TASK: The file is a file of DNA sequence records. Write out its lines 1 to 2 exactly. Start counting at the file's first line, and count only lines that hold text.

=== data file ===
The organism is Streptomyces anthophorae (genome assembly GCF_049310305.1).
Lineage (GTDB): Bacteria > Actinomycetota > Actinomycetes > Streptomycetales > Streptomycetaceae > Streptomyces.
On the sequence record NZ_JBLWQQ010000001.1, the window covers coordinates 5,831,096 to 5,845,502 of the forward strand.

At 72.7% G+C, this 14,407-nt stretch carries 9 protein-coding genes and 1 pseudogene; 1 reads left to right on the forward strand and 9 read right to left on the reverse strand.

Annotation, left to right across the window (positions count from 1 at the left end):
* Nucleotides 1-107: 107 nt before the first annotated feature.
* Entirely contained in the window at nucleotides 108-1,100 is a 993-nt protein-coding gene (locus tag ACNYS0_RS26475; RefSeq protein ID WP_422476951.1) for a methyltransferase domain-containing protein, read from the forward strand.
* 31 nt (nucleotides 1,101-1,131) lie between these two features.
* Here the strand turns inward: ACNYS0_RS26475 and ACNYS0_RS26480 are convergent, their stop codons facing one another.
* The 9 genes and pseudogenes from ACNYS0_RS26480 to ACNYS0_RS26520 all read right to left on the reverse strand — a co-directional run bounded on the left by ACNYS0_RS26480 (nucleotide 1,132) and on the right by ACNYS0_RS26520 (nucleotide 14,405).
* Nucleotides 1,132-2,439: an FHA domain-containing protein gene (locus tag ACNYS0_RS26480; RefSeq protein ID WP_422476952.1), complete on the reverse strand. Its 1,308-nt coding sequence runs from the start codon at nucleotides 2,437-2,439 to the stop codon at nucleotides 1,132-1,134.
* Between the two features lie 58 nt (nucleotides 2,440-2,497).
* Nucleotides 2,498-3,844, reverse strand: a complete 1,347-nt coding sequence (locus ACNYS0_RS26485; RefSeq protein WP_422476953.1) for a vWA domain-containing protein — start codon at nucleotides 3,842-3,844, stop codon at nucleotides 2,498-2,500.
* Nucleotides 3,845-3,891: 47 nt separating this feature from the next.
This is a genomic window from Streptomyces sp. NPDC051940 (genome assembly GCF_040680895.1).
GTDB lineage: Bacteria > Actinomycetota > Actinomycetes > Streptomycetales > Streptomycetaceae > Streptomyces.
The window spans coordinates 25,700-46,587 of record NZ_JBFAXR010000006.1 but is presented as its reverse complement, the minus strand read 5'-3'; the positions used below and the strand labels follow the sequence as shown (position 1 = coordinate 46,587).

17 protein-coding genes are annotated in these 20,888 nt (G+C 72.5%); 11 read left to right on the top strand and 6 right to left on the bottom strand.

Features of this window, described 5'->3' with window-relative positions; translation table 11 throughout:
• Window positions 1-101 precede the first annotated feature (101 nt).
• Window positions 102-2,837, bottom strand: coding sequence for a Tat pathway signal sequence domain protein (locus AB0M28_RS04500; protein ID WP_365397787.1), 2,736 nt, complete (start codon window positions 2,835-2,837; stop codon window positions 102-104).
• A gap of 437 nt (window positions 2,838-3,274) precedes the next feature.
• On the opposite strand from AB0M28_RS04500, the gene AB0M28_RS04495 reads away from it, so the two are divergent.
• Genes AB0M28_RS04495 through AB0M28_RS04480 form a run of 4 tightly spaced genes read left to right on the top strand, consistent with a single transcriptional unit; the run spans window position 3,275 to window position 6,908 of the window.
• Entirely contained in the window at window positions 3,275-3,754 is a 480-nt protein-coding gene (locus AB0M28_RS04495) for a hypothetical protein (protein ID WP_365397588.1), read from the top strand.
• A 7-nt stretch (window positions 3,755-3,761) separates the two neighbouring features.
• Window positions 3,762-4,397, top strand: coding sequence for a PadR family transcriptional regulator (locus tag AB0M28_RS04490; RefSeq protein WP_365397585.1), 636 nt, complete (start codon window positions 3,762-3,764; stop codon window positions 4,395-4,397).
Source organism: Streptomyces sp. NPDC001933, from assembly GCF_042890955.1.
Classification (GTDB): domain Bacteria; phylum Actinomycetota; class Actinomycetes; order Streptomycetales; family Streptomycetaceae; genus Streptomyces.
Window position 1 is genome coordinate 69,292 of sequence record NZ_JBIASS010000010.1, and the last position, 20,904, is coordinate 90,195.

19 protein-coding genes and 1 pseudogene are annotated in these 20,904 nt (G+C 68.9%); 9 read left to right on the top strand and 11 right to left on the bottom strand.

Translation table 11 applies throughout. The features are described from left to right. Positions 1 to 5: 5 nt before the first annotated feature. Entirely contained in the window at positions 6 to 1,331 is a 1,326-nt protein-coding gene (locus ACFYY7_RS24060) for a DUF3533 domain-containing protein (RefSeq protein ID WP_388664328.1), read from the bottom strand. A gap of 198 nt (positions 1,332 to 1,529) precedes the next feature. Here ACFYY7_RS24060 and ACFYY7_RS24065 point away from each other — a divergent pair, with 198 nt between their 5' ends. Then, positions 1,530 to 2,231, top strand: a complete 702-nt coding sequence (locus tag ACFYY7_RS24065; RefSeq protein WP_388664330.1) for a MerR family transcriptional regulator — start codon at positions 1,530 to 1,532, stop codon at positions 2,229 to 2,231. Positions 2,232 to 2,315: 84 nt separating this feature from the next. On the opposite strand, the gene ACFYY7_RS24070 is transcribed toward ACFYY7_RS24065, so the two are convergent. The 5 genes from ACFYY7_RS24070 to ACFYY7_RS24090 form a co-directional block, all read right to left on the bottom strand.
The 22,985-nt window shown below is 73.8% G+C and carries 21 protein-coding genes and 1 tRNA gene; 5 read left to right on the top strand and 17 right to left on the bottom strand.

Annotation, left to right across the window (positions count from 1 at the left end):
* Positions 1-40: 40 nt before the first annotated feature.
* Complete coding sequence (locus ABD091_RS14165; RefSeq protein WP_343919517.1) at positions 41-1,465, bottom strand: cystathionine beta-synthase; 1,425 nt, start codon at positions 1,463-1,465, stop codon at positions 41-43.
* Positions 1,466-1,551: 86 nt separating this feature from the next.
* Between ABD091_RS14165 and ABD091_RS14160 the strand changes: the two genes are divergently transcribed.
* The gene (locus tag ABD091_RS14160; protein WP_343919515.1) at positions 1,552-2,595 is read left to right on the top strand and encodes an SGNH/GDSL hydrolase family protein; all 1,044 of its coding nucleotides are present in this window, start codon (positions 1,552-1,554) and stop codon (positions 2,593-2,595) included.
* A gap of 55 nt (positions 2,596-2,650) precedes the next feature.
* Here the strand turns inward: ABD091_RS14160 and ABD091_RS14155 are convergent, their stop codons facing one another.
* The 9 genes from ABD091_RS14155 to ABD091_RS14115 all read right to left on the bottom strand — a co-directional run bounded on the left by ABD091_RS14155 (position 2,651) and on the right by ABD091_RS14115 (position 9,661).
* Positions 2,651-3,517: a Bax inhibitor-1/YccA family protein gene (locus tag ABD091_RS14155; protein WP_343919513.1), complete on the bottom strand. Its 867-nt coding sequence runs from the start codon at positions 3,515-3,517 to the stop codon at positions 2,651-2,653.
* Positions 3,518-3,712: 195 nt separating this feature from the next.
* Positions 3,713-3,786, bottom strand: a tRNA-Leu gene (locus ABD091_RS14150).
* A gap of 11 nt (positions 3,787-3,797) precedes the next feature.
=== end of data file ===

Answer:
The organism is Streptomyces anthophorae (genome assembly GCF_049310305.1).
Lineage (GTDB): Bacteria > Actinomycetota > Actinomycetes > Streptomycetales > Streptomycetaceae > Streptomyces.